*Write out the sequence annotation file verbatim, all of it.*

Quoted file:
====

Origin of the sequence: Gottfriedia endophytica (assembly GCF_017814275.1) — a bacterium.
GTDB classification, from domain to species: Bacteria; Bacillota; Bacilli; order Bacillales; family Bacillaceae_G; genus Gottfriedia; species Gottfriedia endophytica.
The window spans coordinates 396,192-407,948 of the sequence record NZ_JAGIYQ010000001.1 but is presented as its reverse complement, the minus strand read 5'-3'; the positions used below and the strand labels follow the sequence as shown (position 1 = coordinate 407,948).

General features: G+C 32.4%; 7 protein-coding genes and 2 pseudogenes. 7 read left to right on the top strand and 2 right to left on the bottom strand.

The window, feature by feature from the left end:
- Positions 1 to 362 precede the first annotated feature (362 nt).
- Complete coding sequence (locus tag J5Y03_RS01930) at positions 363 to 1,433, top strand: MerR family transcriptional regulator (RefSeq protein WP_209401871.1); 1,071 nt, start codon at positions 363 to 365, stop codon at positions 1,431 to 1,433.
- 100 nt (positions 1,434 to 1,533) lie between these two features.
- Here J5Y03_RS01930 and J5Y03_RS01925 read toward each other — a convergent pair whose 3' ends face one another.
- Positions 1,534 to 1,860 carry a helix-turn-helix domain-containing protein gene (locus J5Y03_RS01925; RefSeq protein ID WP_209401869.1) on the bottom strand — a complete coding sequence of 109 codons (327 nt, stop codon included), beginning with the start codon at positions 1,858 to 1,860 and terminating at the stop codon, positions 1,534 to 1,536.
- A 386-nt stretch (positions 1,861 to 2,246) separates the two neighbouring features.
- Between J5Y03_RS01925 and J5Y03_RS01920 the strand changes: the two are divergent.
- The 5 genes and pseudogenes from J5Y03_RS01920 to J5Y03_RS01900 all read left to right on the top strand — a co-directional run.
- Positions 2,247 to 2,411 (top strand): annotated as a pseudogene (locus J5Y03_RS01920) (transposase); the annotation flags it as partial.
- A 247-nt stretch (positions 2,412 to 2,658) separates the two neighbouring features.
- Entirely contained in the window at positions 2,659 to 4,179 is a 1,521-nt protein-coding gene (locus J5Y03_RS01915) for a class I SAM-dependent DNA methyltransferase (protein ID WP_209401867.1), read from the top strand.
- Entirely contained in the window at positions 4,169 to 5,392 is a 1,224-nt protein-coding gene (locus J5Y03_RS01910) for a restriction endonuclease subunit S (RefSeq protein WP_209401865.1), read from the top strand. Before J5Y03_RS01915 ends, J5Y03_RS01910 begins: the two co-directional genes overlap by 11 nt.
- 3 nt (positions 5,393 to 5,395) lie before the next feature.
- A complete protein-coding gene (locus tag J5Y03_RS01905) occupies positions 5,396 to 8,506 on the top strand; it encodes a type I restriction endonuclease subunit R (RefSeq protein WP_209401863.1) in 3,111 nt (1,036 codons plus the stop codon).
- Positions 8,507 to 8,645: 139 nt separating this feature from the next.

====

Origin of the sequence: Gottfriedia endophytica (assembly GCF_017814275.1) — a bacterium.
GTDB classification, from domain to species: Bacteria; Bacillota; Bacilli; order Bacillales; family Bacillaceae_G; genus Gottfriedia; species Gottfriedia endophytica.
The window spans coordinates 396,192-407,948 of the sequence record NZ_JAGIYQ010000001.1 but is presented as its reverse complement, the minus strand read 5'-3'; the positions used below and the strand labels follow the sequence as shown (position 1 = coordinate 407,948).

General features: G+C 32.4%; 7 protein-coding genes and 2 pseudogenes. 7 read left to right on the top strand and 2 right to left on the bottom strand.

The window, feature by feature from the left end:
- Positions 1 to 362 precede the first annotated feature (362 nt).
- Complete coding sequence (locus tag J5Y03_RS01930) at positions 363 to 1,433, top strand: MerR family transcriptional regulator (RefSeq protein WP_209401871.1); 1,071 nt, start codon at positions 363 to 365, stop codon at positions 1,431 to 1,433.
- 100 nt (positions 1,434 to 1,533) lie between these two features.
- Here J5Y03_RS01930 and J5Y03_RS01925 read toward each other — a convergent pair whose 3' ends face one another.
- Positions 1,534 to 1,860 carry a helix-turn-helix domain-containing protein gene (locus J5Y03_RS01925; RefSeq protein ID WP_209401869.1) on the bottom strand — a complete coding sequence of 109 codons (327 nt, stop codon included), beginning with the start codon at positions 1,858 to 1,860 and terminating at the stop codon, positions 1,534 to 1,536.
- A 386-nt stretch (positions 1,861 to 2,246) separates the two neighbouring features.
- Between J5Y03_RS01925 and J5Y03_RS01920 the strand changes: the two are divergent.
- The 5 genes and pseudogenes from J5Y03_RS01920 to J5Y03_RS01900 all read left to right on the top strand — a co-directional run.
- Positions 2,247 to 2,411 (top strand): annotated as a pseudogene (locus J5Y03_RS01920) (transposase); the annotation flags it as partial.
- A 247-nt stretch (positions 2,412 to 2,658) separates the two neighbouring features.
- Entirely contained in the window at positions 2,659 to 4,179 is a 1,521-nt protein-coding gene (locus J5Y03_RS01915) for a class I SAM-dependent DNA methyltransferase (protein ID WP_209401867.1), read from the top strand.
- Entirely contained in the window at positions 4,169 to 5,392 is a 1,224-nt protein-coding gene (locus J5Y03_RS01910) for a restriction endonuclease subunit S (RefSeq protein WP_209401865.1), read from the top strand. Before J5Y03_RS01915 ends, J5Y03_RS01910 begins: the two co-directional genes overlap by 11 nt.
- 3 nt (positions 5,393 to 5,395) lie before the next feature.
- A complete protein-coding gene (locus tag J5Y03_RS01905) occupies positions 5,396 to 8,506 on the top strand; it encodes a type I restriction endonuclease subunit R (RefSeq protein WP_209401863.1) in 3,111 nt (1,036 codons plus the stop codon).
- Positions 8,507 to 8,645: 139 nt separating this feature from the next.